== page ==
Every week, "Maakies" brings to mind times long ago by including, below the main comic strip, a smaller second strip, usually completely unrelated to the main strip.

Up until World War II, newspapers printed their weekday comic strips at what would today be considered incredibly huge sizes. Bigger than many newspapers print some of their Sunday comic strips these days, in fact.

Some cartoonists felt they had so much room to work with that they took a little bit of room at the bottom of their daily strip and turned it into a separate strip, sometimes involving characters from the main strip, and sometimes not. If the main characters were in the middle of an adventure, meaning there wasn't a punchline up top, the bottom might be one of the supporting characters telling a joke to another character.

The most famous example of this was in the early 1910s, when George Herriman drew, at the bottom of his "The Dingbat Family" strip, a mouse throwing a rock at a cat. The cat and mouse eventually left for a full-sized spinoff strip, "Krazy Kat."

Since there's no way such a thing would be legible at the size newspapers now print their daily comic strips, it's left to the alternative weeklies to print "Maakies" large enough to allow Tony Millionaire to recall the good old days.

Maakies is a weekly comic strip drawn by cynical, dysfunctional artiste Tony Millionaire. Although unpopular compared to comic "brands" such as the ubiquitious Garfield, it revels in a large and frenzied cult following, and runs weekly in many major cities throughout North America.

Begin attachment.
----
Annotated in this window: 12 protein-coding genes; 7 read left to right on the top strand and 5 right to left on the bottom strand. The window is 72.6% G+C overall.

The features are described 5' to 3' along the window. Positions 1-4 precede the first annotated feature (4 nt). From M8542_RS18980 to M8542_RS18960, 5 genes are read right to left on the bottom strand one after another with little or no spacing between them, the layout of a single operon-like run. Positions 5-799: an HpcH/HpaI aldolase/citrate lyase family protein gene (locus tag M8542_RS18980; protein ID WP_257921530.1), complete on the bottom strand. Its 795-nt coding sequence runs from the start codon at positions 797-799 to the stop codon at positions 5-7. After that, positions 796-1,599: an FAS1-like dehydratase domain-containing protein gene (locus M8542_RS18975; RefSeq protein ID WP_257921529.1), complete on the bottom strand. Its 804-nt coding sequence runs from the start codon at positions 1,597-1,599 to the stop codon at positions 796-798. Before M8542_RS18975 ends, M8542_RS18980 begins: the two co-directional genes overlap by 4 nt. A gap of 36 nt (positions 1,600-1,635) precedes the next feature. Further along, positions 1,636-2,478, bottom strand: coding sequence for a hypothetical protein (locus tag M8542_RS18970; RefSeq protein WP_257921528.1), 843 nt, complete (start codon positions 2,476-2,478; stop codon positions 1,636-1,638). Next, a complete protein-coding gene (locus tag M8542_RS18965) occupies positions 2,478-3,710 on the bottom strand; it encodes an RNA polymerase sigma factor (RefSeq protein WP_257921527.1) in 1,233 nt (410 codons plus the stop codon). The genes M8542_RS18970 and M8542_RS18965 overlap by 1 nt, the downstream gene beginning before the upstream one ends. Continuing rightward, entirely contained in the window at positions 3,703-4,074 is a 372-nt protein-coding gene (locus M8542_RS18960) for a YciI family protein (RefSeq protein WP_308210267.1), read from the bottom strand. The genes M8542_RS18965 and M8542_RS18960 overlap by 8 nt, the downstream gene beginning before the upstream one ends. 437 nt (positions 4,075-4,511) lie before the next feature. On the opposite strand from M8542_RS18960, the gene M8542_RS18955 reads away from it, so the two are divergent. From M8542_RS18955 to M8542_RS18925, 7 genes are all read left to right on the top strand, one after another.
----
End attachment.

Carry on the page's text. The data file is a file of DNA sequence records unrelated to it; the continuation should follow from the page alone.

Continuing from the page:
The strip chronicles the adventures of sailors Uncle Gabby and Drinky Crow. Their love of the sea is gently tempered by alcoholism, shipwrecks, existential angst, French armadas, bizarre monsters, incredibly frequent suicides, and many things too puzzling and revolting to explain. Nonetheless, they keep tacking away at their miserable little lives; Drinky Crow is heard to remark that "Being drunk is the best feeling in my poor world" after he burns an entire dinner party to a crisp in the act of pilfering their cognac, then ends up sizzling like KFC himself. He was back in action the next week -- it's a comic strip. But until I read Maakies, I didn't know that the effects of comic strip misadventures could build up and up until the characters were reduced to numb, stumbling zombies unable to function in polite society without the twin crutches of vomiting and murder. "I am laughing at the horror of being alive," Drinky Crow explains. He's simply, sickeningly right.

Tony Millionaire's lush ink illustrations are reminiscent of Golden Age strips like Little Nemo in Slumberland, and the lovingly detailed nautical images bring to mind a much earlier era still. Maakies' cancerous heart lies in the uneasy balance between this atmosphere and the shocking, deadening hilarity of Gabby and Crow's adventures. It has the beauty of a junky Tinkerbell dying in the gutter, weeping silvery tears for all that might have been. And if you drink her tears, you get high, and Gabby and Crow are first in line.

You can read Maakies at www.maakies.com.

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